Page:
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With track back, Charles Town gets back on track

October 29, 2006|by LARRY YANOS

Live thoroughbred racing returns to Charles Town on Thursday.

Richard Moore, the director of racing at Charles Town Races & Slots, said the track has been resurfaced and other "housecleaning" chores have been completed.

"Everything went well," Moore said. "The track was winterized - that was the main concern - and improvements were also made to the jockeys' quarters. A catchpin - a safety device for runaway horses - was installed at the 7-furlong chute and there was sewer construction."

Moore said the track will be shut down twice a year - in April and October - for overall maintenance.

Charles Town's last live thoroughbred racing card on Oct. 21 was abrupty halted after the sixth race when a horse got loose in the post parade and ran into the safety rail past the finish line, causing damage.

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"In all of my years of racing, I had never seen that happen and it happened here twice within a month," Moore said. "The exact same spot on the racetrack, same damage."

For the remainder of 2006, Charles Town will maintain a four-day, Thursday through Sunday, live-racing schedule. It will also offer racing on two Wednesdays - Nov. 22 and Nov. 29 - but won't offer a card on Thanksgiving Day.

The four-day-a-week schedule will continue in December with no racing on Christmas Eve.

Day shines a light

Chaplain Rick Mann, who directs the Racetrack Chaplaincy of America program at Charles Town, said retired Hall of Fame jockey Pat Day touched many lives during his recent visit to the West Virginia thoroughbred oval.

"He was great," Mann said. "His message was well-received. I've talked to many owners and horsemen and those from the general public and everyone was impressed. The speech he gave at the Breakfast of Champions was especially inspiring. People were absorbed."

Mann said more than $7,000 was raised for the chaplaincy. The money will be used to assist the various programs.

Day, a born-again Christian and spokesman for the Racetrack Chaplaincy of America, blended religion and racing in his speaking engagements at Charles Town. Day retired fourth on the all-time jockey victory list with more than $297 million in earnings and multiple victories in racing's high-profile races.

Still, there were highlights in Day's career.

"I'd say winning the Kentucky Derby was the highlight of my career," Day said. "The Derby is the cornerstone of American racing. Other events, such as the Breeders' Cup, are gaining in recognition but the Derby is well-established. It was a great feeling winning that race. The Derby is the Derby."

Day was inducted into the Racing Hall of Fame in 1991 and won the Eclipse Award for top jockey four times.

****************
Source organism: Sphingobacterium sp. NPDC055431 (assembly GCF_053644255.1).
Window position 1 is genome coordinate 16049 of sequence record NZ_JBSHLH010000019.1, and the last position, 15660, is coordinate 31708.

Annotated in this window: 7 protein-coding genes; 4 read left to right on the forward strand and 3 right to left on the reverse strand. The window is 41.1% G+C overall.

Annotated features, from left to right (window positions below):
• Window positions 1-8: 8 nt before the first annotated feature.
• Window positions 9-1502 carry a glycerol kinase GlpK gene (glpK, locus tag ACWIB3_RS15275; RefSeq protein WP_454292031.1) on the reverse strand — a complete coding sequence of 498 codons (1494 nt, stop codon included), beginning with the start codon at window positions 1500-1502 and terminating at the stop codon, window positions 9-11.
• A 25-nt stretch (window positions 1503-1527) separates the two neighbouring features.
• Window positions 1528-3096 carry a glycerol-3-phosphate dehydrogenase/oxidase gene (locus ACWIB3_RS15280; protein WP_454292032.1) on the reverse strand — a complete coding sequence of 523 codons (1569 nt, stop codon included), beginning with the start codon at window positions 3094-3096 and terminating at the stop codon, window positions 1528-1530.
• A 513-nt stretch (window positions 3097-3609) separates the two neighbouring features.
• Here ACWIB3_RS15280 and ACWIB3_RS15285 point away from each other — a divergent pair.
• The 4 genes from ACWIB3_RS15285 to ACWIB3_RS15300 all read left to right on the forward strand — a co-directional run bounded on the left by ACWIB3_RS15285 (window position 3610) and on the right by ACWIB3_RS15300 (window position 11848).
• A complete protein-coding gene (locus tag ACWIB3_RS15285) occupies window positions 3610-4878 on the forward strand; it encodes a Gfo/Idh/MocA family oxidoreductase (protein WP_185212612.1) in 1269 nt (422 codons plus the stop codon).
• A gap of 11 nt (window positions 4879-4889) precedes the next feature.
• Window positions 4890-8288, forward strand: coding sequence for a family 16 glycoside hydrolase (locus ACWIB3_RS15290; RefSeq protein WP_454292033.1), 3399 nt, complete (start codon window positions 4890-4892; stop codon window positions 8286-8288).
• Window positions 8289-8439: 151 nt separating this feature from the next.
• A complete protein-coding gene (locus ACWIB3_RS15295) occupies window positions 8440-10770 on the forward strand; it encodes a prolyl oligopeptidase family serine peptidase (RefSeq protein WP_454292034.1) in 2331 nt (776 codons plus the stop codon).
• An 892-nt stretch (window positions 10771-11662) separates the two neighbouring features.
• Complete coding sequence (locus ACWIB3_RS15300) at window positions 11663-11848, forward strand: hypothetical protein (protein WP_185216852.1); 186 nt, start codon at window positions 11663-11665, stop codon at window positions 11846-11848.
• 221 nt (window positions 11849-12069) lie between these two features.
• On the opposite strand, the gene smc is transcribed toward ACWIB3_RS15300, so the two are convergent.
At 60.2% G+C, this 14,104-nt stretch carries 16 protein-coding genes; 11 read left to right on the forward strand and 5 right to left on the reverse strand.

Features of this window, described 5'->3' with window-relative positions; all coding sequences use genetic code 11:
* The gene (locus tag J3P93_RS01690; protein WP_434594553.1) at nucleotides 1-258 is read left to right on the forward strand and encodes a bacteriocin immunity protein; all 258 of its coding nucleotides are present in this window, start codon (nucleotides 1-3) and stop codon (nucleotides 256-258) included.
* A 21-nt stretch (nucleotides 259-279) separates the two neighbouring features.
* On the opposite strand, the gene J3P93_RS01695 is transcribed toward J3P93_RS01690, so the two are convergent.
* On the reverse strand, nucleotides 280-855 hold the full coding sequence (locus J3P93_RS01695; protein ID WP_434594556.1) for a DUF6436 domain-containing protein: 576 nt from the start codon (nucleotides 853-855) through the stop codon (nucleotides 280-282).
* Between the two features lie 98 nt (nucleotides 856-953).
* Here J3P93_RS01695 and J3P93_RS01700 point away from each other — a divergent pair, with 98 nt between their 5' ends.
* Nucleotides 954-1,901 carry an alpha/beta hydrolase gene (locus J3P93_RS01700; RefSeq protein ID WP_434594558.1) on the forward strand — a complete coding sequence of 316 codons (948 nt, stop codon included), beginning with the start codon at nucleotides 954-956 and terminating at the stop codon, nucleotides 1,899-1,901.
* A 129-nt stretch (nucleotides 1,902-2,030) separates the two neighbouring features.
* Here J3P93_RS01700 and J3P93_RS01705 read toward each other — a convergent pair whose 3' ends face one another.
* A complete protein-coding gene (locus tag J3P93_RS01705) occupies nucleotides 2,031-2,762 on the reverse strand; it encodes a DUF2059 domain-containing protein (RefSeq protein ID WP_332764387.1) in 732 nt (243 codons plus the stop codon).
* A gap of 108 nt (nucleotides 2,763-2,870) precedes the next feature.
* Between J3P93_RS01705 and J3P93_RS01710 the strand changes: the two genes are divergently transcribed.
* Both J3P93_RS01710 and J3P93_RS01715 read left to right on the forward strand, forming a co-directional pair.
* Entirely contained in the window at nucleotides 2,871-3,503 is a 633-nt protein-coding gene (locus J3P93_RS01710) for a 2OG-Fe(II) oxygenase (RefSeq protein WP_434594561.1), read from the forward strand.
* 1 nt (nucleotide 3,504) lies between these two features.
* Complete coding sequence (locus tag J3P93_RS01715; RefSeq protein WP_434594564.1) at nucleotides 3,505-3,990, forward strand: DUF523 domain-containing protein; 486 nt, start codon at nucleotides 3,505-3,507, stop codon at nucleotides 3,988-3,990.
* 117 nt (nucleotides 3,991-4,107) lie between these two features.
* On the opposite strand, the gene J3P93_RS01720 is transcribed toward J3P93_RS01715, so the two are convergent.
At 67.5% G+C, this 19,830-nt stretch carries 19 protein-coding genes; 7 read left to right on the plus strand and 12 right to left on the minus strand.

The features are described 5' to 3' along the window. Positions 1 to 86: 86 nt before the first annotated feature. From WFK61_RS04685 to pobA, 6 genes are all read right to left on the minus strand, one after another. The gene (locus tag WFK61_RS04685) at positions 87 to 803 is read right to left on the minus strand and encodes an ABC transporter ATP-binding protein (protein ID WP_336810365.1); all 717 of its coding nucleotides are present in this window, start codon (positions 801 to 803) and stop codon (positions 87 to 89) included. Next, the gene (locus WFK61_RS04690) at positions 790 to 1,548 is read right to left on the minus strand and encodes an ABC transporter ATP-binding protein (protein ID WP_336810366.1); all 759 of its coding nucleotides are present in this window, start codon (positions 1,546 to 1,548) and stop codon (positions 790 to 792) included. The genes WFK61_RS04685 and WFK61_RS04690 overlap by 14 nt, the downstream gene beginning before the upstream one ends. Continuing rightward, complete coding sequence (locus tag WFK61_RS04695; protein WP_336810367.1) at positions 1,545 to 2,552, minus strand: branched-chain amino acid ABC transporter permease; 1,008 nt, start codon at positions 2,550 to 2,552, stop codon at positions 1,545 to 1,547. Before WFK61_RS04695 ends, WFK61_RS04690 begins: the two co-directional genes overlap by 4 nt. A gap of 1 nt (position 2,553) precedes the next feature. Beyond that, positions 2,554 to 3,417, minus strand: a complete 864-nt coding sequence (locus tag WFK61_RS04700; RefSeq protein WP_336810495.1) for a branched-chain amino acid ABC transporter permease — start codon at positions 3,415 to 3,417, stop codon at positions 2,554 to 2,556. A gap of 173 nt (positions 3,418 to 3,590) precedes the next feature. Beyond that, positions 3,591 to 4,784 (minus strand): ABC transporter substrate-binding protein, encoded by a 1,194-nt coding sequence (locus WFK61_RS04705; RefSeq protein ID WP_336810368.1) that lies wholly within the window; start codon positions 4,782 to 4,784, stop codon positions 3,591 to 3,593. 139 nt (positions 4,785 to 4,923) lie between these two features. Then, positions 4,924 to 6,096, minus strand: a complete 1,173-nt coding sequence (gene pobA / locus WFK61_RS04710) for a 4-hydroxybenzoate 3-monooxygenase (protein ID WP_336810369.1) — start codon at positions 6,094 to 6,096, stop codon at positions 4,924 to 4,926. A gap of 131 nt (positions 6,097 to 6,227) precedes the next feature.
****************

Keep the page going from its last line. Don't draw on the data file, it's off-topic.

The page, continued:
Maryland's entries

Three horses, based at the Fair Hill Training Center in Cecil County, Md., are among the 121 horses pre-entered in the Breeders' Cup World Championships.

The 23rd running of the Breeders' Cup - consisting of eight Grade I races with purses and awards totaling $20 million - will be held Saturday at Churchill Downs in Louisville, Ky.

Better Talk Now and Film Maker are veterans of the Breeders' Cup, having competed the last two years for trainer Graham Motion.

Better Talk Now won the Turf in 2004 while Film Maker finished in the money in the Filly & Mare Turf the last two years.

The third Fair Hill horse is Round Pound (Distaff) from the Michael Matz barn.

Twelve other horses have run at Pimlico or Laurel Park during their careers, including 2006 Preakness Stakes winner Bernardini and 2006 Pimlico Special victor Invasor - two of the favorites in the $5 million Breeders' Cup Classic.

Pony tales

Jockey Mario Pino moved within 200 victories of the 6,000-victory career milestone with a win aboard Le Cordon Bleu in Wednesday's seventh race at Laurel Park.

The 45-year-old jockey ranks 16th on the all-time win list and is the winningest rider at the Maryland tracks.

Pino has surpassed 200 wins in a year 12 times in his 28-year career. He has reached the winner's circle 1,881 times since the beginning of 1999.

Fourteen jockeys have reached the 6,000-win plateau. Only two active riders, Russell Baze and Earlie Fires, have more career winners than Pino.

Laurel Park will shift its first post time to 12:10 p.m., beginning Wednesday for the remainder of the year. The only two exeptions are Nov. 4 with an 11:15 a.m. start and Nov. 23 with an 11 a.m. start for Thanksgiving Day.

Officials of Breeders' Cup Ltd. and the NTRA have announced the race order and post times for the 23rd Breeders' Cup World Championships.

The program will feature 10 races. The eight Breeders' Cup Championships races, televised live beginning at noon by ESPN, will feature total prize money exceeding $20 million.

The post time for the first Breeders' Cup Championship race, the $2 million Breeders' Cup Juvenile Fillies, will be at 12:30 p.m. with the $5 million Breeders' Cup Classic at 5:20 p.m.

Each of the Breeders' Cup races will feature a maximum of 14 horses and wagering interests.

Larry Yanos is sports editor of The Daily Mail. He covers horse racing for The Herald-Mail. He can be reached at 301-733-5131 or at larryy@herald-mail.com

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